Tuesday, October 30, 2007

Time Tracking Tool

Like most designers, I hated Excel. Then one day the best boss I ever had (an engineer, by the way) introduced me to the wonderful world of spreadsheets.

Excel is a very powerful tool once you get to know it. I don’t know that much, actually, but I have developed a few tools to keep track of design traffic and time. Last year I wrote about time measurement and mentioned briefly how to go about tracking time and tasks.

Today I want to go deeper and share with you a tool I created to track the time and activities you do on a daily basis.

It’s pretty simple. With it you can:

· Establish categories for your activities.
· Know how much time you’re spending in such activities, and filter by category.
· Find out if you’re wasting time in meaningless tasks.
· Find out if there are tasks you can delegate, empowering your employees.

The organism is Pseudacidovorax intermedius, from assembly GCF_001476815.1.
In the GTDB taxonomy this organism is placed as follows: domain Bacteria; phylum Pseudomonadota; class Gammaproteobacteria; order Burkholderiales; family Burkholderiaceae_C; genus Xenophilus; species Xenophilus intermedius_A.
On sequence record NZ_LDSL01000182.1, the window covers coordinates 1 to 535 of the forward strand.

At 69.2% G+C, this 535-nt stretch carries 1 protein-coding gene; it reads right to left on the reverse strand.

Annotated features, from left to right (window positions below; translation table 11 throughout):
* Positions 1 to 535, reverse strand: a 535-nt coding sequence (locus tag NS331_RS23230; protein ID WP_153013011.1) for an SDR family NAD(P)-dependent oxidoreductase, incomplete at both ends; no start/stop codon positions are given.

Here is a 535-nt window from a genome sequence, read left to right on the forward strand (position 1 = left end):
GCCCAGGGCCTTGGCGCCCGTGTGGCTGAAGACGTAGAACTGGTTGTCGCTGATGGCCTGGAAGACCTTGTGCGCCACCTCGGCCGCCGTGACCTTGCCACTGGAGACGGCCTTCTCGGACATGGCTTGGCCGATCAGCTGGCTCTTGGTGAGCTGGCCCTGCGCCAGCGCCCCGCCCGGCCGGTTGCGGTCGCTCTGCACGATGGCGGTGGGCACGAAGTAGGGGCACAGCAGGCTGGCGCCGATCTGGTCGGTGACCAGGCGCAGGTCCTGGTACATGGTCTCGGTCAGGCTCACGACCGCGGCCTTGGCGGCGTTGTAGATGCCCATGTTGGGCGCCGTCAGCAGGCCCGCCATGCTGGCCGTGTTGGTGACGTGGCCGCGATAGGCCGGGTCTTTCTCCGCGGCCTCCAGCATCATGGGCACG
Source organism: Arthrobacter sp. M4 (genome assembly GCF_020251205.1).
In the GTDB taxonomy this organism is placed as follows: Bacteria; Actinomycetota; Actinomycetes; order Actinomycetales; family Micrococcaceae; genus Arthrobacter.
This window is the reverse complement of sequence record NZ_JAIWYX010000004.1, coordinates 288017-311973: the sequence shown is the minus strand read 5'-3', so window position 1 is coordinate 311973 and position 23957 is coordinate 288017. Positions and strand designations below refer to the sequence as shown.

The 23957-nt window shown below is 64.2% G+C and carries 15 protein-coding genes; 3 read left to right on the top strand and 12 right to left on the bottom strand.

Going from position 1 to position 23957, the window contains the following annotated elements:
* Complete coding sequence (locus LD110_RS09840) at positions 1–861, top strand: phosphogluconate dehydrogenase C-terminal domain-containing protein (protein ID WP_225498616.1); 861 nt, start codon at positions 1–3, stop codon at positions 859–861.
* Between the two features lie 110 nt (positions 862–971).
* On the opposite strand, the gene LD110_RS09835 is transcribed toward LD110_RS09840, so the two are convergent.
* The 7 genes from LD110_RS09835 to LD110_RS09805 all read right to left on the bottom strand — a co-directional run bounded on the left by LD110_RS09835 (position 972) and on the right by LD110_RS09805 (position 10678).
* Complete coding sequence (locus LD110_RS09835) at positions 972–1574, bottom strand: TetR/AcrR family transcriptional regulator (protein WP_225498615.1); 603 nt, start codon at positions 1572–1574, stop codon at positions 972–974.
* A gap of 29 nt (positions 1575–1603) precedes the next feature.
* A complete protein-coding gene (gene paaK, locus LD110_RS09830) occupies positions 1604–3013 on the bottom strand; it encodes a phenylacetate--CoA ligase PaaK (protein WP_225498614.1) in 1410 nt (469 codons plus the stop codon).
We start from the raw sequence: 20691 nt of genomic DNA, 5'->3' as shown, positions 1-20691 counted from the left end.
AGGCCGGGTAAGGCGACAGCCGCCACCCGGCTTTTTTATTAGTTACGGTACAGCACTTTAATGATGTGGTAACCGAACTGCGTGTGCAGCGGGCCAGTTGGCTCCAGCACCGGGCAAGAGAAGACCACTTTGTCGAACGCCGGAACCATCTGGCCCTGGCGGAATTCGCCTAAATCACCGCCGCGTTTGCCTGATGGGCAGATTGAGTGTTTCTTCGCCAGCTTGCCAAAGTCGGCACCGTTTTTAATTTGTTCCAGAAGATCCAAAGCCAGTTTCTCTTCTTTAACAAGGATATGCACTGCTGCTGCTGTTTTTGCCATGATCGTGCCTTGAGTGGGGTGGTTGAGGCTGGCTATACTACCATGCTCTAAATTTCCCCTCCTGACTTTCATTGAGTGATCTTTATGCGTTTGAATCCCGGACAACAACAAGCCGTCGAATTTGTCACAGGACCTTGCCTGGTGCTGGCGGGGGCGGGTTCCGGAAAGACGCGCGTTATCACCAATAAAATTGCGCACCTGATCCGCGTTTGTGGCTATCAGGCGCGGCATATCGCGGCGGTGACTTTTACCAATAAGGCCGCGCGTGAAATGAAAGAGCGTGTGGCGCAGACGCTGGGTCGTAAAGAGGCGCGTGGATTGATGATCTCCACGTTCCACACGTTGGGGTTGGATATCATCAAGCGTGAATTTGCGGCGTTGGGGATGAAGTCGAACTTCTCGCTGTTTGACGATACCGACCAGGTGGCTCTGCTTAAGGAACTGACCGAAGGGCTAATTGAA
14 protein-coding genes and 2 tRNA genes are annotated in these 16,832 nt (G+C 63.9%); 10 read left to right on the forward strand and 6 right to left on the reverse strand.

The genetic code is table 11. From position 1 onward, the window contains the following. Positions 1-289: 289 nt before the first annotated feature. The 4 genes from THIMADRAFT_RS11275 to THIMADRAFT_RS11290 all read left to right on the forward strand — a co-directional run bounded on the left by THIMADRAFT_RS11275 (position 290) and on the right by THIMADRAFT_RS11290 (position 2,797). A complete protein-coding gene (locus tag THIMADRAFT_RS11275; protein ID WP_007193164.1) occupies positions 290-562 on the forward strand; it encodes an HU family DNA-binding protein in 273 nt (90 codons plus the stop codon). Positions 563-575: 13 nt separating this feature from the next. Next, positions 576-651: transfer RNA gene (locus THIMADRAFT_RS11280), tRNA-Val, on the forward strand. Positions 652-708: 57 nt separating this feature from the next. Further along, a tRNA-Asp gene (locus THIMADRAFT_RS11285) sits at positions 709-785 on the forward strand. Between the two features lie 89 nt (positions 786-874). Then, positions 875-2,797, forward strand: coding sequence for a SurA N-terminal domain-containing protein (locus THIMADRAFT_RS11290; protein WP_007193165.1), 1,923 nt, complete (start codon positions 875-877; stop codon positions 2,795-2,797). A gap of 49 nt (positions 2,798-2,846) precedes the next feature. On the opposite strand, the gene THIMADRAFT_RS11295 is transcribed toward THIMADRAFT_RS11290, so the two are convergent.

· Measure how much time you’re spending at the office.

Also, as I said in the article I mentioned earlier:

You may find that it's more effective to hire a consultant to take care of certain time consuming activities or you may even ask for your suppliers to absorb such activities which would make your operation even more effective.

You need to be aware of how long do your typical projects take, in order to have accurate planning, and how much to charge.

You can plan more strategically ahead of time so that you know if you need to get some outside help for that big project that will be coming next week or if you have some free time to spend on leadership activities with your staff. In other words, when you know how long will your projects take and how they're organized in any given time frame, you get a broader vision of your business.

So without further ado, here’s the tool and the instructions:

I call it my "Follow Up Activities" spreadsheet. You can download the Excel file here. This is the file as I use it, and this file has been filled for activities for five days, as an example, but feel free to adapt it to your needs!
It’s basically a table with the following fields: Month, Day, Start, Duration, Category, Description and Comments.